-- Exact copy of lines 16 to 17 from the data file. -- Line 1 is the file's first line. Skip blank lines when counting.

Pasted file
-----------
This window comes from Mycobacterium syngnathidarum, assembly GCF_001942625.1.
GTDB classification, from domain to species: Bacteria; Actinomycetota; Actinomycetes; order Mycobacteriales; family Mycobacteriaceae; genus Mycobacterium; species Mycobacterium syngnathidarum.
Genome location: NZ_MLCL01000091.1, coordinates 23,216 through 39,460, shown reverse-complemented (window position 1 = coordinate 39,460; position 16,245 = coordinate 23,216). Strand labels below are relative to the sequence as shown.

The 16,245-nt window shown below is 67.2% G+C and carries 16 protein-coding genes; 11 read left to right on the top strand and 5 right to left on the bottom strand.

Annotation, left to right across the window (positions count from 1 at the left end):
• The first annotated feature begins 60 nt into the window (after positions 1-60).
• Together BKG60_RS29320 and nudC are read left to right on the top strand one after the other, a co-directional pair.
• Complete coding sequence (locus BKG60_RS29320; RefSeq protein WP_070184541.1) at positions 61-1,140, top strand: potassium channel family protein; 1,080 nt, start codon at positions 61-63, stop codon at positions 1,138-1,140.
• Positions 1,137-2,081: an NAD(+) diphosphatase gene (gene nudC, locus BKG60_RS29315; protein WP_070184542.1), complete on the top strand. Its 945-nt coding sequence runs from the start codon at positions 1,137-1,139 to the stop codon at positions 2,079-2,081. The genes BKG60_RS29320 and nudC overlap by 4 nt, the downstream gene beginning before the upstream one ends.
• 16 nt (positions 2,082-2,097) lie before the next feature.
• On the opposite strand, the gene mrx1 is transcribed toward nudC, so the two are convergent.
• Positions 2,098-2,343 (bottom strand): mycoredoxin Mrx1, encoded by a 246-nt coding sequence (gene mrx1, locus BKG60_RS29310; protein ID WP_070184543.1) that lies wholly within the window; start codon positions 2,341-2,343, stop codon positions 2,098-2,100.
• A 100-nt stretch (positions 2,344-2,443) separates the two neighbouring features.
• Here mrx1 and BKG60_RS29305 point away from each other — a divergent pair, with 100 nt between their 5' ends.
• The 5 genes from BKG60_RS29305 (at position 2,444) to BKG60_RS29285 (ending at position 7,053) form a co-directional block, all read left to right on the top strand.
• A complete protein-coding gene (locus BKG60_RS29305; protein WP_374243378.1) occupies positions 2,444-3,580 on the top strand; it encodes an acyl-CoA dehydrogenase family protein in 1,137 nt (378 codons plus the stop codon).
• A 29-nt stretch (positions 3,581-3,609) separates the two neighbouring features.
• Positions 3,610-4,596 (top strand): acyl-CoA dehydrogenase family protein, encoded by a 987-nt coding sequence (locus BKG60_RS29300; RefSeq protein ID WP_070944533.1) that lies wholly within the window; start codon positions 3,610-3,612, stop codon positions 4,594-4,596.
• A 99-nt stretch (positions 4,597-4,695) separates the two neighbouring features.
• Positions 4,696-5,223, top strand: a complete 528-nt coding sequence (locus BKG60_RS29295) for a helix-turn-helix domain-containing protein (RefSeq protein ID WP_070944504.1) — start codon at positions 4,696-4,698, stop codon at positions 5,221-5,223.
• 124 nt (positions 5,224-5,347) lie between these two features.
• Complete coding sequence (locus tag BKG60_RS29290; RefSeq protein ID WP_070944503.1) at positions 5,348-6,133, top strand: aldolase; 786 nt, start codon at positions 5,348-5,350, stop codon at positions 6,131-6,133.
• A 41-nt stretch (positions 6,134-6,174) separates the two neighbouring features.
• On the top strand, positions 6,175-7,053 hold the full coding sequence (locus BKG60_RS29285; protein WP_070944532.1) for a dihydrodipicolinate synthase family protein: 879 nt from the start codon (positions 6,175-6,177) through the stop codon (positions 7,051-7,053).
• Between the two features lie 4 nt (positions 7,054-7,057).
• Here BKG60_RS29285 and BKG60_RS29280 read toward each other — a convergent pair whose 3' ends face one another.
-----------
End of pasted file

• A complete protein-coding gene (locus BKG60_RS29305; protein WP_374243378.1) occupies positions 2,444-3,580 on the top strand; it encodes an acyl-CoA dehydrogenase family protein in 1,137 nt (378 codons plus the stop codon).
• A 29-nt stretch (positions 3,581-3,609) separates the two neighbouring features.